Kluver-Bucy syndrome is a very rare behavioral disorder triggered by damage to both temporal lobes of the brain.
This paragraph shall merely serve as an orientation for symptoms that may be experienced by KBS patients. As has been mentioned before, humans typically do not present all of them at once .
KBS may be associated with emotional changes, particularly with placidity and affective indifference. Patients may even be apathetic and may not react accordingly to external stimuli. Facial expressions, gestures and speech are dull. This emotional emptiness becomes most clear when these patients are exposed to fear-triggering objects and situations. In some cases, fear may, however, be expressed in non-dangerous situations.
The term hyperorality is often used in relation with KBS and describes an excess need to explore one's surroundings with the mouth . Such behavior may not only be harmful, but is socially not accepted. KBS patients may suddenly start to lick objects in public. Some patients present a general, enhanced urge to explore with any sense available. This may be as much of a social problem as the aforementioned oral tendencies since people in public are not welcome to touch anything in view.
There may be a relation between these oral tendencies and dietary changes. Affected individuals eat in excess, they may place anything edible and non-edible into their mouth. The former will lead to obesity in the short run; the latter may cause life-threatening damage to the gastrointestinal tract or may lead to intoxication.
Visual agnosia may either occur due to failures in physiological processing of sensory inputs or because of the inability to associate objects viewed with pre-existing memories. Thus, the eyes of KBS patients may see an object, but the respective information may never be assembled or connected with memories. Visual agnosia enhances hyperorality.
Memory loss is experienced in some cases.
The increased sexual urge associated with KBS may be a major problem for affected people. They may engage in overt, public sexual behavior and criminally relevant activities such as uninvited attempts to have sex .
KBS as a behavioral disorder may be diagnosed based an the patient's medical history and clinical examination. It may, however, be very challenging to diagnose the underlying disease . Symptoms not characteristic for KBS may be of great value to this end.
Depending on the list of most likely differential diagnoses, distinct measures need to be taken. Herpes simplex encephalitis is often associated with headaches and fever and may be diagnosed after analyzing a sample of liquor cerebrospinalis. Imaging diagnostics may be the approach of choice to identify several of alternative, less frequent causes of KBS. Magnetic resonance imaging and computed tomography scans of the brain may reveal signs of inflammation, ischemia, neoplasms and other pathologies. An electroencephalogram may be helpful in identifying the cause of seizures.
In general, patients need to be monitored to prevent they harm themselves, e.g., by ingesting non-edible objects. Dietary controls are required to avoid bulimia, subsequent overweight and obesity. Inappropriate, public behavior should be evaded. There is at least one case report where such behavior lead to criminal conviction .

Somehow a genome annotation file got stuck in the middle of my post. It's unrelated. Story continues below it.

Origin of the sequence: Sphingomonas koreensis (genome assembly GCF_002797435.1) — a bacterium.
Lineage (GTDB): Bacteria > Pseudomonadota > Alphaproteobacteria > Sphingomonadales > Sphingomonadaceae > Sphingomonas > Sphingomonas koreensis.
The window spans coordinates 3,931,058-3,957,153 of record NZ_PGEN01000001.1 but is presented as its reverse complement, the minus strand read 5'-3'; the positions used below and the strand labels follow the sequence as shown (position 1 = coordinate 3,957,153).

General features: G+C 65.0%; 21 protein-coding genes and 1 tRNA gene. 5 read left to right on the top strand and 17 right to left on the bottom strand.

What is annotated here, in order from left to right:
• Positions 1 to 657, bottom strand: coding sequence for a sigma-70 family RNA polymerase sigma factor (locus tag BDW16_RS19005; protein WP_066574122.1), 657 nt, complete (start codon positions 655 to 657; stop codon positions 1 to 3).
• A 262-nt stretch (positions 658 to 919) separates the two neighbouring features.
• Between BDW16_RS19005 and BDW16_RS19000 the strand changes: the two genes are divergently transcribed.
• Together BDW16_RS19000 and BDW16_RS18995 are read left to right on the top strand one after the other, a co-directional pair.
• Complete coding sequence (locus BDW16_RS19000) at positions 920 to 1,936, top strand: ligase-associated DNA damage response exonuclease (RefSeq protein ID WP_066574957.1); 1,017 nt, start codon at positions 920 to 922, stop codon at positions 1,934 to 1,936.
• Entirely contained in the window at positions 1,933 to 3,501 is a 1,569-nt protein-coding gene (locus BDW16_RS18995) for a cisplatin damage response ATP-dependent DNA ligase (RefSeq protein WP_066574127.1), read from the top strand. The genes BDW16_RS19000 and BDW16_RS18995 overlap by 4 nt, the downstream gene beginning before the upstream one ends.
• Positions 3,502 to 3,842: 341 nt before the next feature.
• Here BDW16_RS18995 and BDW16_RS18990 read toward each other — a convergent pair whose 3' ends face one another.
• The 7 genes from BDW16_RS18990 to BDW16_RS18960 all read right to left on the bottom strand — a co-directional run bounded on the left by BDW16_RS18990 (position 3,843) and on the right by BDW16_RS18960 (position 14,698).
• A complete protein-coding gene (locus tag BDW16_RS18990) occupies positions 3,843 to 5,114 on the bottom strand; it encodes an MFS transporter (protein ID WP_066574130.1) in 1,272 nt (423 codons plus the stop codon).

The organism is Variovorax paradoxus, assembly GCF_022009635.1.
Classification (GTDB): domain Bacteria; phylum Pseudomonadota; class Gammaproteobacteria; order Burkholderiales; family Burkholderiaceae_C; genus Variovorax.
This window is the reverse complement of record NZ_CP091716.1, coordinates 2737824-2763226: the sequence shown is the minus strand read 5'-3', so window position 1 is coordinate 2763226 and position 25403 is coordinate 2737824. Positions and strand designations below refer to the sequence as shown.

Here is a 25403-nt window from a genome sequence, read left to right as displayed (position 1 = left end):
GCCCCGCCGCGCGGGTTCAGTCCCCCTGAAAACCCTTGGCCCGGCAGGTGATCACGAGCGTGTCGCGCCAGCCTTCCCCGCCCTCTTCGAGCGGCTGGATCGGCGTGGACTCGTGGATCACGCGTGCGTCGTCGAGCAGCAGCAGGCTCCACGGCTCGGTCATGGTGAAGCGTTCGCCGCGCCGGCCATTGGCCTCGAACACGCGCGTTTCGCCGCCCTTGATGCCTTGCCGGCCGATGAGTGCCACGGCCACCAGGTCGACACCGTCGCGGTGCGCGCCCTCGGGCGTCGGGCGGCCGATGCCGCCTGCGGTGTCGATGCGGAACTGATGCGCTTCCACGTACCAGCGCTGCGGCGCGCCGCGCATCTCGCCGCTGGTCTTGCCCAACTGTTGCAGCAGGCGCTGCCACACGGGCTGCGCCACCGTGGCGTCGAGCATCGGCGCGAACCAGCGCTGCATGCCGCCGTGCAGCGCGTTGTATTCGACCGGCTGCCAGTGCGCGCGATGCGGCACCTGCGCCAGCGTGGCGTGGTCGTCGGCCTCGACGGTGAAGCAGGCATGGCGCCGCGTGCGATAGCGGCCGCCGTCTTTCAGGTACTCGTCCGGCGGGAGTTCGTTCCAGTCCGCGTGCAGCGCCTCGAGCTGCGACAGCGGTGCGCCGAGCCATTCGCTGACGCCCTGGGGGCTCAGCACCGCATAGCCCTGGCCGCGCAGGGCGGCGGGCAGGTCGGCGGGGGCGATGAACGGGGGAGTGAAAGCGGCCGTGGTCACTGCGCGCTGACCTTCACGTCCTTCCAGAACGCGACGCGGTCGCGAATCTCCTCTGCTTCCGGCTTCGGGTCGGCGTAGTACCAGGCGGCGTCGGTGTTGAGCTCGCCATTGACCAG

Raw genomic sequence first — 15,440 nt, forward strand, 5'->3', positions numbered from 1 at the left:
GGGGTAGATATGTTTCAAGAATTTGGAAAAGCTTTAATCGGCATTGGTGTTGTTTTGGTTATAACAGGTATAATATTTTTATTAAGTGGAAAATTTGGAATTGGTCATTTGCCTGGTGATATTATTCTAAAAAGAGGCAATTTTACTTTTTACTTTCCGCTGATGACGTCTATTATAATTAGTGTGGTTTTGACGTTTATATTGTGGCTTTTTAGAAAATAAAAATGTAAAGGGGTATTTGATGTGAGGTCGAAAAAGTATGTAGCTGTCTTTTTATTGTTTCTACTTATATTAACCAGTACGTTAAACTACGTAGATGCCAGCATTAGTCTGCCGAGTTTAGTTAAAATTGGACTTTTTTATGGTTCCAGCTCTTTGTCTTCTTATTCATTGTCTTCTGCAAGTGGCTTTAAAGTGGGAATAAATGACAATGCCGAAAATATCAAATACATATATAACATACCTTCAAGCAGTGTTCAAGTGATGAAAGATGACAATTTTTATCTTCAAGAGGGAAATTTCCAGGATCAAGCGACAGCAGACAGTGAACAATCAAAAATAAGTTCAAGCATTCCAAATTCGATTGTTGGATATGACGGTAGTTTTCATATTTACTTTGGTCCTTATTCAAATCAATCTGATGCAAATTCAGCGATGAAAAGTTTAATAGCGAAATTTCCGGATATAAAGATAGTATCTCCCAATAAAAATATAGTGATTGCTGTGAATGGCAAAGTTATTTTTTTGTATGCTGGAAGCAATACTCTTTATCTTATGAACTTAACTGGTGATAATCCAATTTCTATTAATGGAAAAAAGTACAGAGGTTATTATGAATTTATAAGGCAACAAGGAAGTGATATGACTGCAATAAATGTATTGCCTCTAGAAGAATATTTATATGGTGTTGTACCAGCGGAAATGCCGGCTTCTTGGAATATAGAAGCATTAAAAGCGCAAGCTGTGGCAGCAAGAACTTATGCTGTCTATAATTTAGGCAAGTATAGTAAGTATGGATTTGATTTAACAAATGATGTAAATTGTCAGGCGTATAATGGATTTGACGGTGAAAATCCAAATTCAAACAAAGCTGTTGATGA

Additionally, an adequate treatment of the underlying disease is required. In case of herpes simplex encephalitis it mainly consists in prolonged application of anti-viral drugs. Drug resistances might be encountered and indicate administration of another compound. Even after successful treatment of herpes simplex encephalitis, relapses may occur and manifest in form of sudden behavioral changes. In these patients, the anti-viral therapy needs to be re-initiated as soon as possible . Other primary disease require distinct therapeutic approaches.
Prognosis varies largely . It improves significantly if the underlying disease can be treated. In this context, more effective anti-viral medication may change the average outcome of herpes simplex encephalitis. This may be associated with less mortality of the latter, an higher incidence of KBS, but a better prognosis for patients that do develop this behavioral disorder.
As has been indicated in the previous paragraph, temporal lobes and amygdalas fulfill a variety of tasks regarding processing and association of visual and auditory input, memory and emotions. Distinct parts of the aforementioned brain structures may account for all these functions. Complete malfunction would thus require extensive lesions that comprise large parts of the temporal lobes and amygdalas, and this situation is rarely given in humans. However, partial injury may trigger some of the symptoms traditionally associated with KBS.
This "partial injury" may result from different cerebral disorders such as inflammation due to infections or autoimmune responses, vascular diseases, traumas, metabolic disorders, neoplasms and neurodegeneration: The most common trigger for KBS is an infection with the herpes simplex virus that lead to herpes simplex encephalitis. Tuberculosis may also be associated with KBS . Cerebral infarction may occur in this part of the brain and cause functional impairment of the temporal lobes. Any other condition involving cerebral ischemia, hypoxia and hypoglycemia may have similar consequences as a stroke. Traumatic insults are another possible cause of KBS , although these most frequently involve injury to other cerebral areas. Of note, trauma may be understood in the broader sense of the word and does also include tissue damage or resection during surgical interventions. Niemann-Pick disease and porphyria may serve as examples for metabolic disorders triggering KBS. The disease has been described in relation with Alzheimer disease . Neuronal ceroid lipofuscinosis is another neurodegenerative disease possible associated with KBS; it may affect children and adolescents.